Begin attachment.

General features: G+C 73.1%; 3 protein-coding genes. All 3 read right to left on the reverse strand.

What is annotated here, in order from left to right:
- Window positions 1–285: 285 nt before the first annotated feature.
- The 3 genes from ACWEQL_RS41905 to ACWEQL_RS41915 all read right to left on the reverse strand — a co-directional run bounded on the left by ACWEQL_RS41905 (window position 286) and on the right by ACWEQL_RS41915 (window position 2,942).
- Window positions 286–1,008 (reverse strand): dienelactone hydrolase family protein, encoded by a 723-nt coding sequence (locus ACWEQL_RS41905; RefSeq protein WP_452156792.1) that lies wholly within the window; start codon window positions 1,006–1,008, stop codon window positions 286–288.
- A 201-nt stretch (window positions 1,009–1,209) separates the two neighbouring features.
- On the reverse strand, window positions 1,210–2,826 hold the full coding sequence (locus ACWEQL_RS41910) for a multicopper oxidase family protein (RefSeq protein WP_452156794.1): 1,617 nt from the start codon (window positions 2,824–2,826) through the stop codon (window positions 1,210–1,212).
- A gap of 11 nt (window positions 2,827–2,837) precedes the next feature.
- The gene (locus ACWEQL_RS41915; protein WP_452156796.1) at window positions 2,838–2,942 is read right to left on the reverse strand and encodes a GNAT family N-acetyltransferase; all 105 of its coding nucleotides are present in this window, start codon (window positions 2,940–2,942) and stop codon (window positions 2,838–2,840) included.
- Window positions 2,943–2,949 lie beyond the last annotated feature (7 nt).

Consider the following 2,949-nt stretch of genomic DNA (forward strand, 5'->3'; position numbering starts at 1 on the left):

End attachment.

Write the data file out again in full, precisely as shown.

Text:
General features: G+C 73.1%; 3 protein-coding genes. All 3 read right to left on the reverse strand.

What is annotated here, in order from left to right:
- Window positions 1–285: 285 nt before the first annotated feature.
- The 3 genes from ACWEQL_RS41905 to ACWEQL_RS41915 all read right to left on the reverse strand — a co-directional run bounded on the left by ACWEQL_RS41905 (window position 286) and on the right by ACWEQL_RS41915 (window position 2,942).
- Window positions 286–1,008 (reverse strand): dienelactone hydrolase family protein, encoded by a 723-nt coding sequence (locus ACWEQL_RS41905; RefSeq protein WP_452156792.1) that lies wholly within the window; start codon window positions 1,006–1,008, stop codon window positions 286–288.
- A 201-nt stretch (window positions 1,009–1,209) separates the two neighbouring features.
- On the reverse strand, window positions 1,210–2,826 hold the full coding sequence (locus ACWEQL_RS41910) for a multicopper oxidase family protein (RefSeq protein WP_452156794.1): 1,617 nt from the start codon (window positions 2,824–2,826) through the stop codon (window positions 1,210–1,212).
- A gap of 11 nt (window positions 2,827–2,837) precedes the next feature.
- The gene (locus ACWEQL_RS41915; protein WP_452156796.1) at window positions 2,838–2,942 is read right to left on the reverse strand and encodes a GNAT family N-acetyltransferase; all 105 of its coding nucleotides are present in this window, start codon (window positions 2,940–2,942) and stop codon (window positions 2,838–2,840) included.
- Window positions 2,943–2,949 lie beyond the last annotated feature (7 nt).

Consider the following 2,949-nt stretch of genomic DNA (forward strand, 5'->3'; position numbering starts at 1 on the left):